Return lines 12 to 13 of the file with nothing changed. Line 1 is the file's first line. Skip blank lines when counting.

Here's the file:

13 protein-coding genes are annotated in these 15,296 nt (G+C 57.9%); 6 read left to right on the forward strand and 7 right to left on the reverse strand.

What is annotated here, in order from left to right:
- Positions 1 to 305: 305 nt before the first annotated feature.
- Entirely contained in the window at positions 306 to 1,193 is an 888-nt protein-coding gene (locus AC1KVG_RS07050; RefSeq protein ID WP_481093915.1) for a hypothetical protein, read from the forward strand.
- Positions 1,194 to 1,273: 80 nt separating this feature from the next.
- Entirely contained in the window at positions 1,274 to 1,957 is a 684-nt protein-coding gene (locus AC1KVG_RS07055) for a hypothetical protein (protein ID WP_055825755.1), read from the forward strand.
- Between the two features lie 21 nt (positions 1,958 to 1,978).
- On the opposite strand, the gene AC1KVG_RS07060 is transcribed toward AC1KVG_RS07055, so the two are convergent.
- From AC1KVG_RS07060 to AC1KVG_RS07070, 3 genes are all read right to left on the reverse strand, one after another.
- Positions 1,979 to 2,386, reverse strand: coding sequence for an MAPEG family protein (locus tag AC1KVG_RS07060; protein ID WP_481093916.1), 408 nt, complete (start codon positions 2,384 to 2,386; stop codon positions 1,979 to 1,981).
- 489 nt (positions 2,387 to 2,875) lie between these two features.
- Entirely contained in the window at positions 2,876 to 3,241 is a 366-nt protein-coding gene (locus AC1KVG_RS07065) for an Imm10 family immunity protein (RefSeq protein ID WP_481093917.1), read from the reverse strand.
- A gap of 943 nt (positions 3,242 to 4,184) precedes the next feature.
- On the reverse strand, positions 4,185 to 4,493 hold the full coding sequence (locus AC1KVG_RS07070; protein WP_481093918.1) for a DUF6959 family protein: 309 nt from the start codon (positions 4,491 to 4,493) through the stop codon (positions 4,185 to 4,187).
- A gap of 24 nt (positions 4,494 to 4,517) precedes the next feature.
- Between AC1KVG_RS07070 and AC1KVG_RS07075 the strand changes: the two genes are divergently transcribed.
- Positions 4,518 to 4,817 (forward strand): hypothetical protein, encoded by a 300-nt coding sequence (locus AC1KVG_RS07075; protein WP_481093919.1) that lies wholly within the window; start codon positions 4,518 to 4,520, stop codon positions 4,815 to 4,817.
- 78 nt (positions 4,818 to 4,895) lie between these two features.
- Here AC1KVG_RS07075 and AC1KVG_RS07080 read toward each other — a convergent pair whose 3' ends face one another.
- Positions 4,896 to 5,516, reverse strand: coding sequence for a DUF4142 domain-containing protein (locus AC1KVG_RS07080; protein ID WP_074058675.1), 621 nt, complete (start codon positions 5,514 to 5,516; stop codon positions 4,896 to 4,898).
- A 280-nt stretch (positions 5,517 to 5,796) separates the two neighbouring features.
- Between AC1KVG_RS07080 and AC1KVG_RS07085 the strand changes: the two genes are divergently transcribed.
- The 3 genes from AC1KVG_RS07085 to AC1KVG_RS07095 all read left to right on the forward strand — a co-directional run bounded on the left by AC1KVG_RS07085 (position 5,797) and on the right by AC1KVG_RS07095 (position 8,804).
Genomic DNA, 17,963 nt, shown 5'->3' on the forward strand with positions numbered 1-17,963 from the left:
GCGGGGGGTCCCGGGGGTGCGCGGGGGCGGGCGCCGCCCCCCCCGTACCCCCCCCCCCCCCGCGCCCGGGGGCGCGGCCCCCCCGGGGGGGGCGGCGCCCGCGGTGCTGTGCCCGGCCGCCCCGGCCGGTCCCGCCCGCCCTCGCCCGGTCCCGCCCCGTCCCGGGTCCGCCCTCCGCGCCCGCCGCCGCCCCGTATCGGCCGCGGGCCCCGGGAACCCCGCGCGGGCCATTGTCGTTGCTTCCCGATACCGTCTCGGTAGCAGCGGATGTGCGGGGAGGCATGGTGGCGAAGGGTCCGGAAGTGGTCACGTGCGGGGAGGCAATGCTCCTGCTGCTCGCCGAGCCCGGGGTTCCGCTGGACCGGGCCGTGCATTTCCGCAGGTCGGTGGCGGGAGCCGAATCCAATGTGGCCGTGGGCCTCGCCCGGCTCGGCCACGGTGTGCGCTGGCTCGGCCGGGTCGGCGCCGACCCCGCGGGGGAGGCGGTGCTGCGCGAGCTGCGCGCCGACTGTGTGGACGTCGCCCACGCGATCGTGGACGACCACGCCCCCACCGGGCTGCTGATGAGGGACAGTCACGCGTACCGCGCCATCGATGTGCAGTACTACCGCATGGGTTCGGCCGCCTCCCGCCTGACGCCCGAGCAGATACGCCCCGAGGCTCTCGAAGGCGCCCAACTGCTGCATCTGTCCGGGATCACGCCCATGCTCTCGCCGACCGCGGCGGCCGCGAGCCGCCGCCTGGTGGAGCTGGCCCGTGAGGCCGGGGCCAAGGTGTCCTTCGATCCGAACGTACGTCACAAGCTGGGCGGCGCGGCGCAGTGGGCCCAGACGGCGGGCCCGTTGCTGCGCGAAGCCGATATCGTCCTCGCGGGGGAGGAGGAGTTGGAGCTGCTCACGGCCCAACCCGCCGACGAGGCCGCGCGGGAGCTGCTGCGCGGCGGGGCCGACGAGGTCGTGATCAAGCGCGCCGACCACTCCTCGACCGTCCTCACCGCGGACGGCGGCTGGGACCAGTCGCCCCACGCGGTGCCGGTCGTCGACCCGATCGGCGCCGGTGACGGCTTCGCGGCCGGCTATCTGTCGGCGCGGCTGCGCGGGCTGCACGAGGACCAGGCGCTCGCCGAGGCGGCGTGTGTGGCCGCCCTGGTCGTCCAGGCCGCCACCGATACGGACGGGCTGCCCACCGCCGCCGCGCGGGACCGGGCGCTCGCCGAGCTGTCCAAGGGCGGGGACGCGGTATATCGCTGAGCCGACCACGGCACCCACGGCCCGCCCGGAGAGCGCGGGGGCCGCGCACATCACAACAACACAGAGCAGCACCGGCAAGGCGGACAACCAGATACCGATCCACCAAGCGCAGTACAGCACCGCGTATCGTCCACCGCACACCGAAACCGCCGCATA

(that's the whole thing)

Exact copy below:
- Entirely contained in the window at positions 2,876 to 3,241 is a 366-nt protein-coding gene (locus AC1KVG_RS07065) for an Imm10 family immunity protein (RefSeq protein ID WP_481093917.1), read from the reverse strand.
- A gap of 943 nt (positions 3,242 to 4,184) precedes the next feature.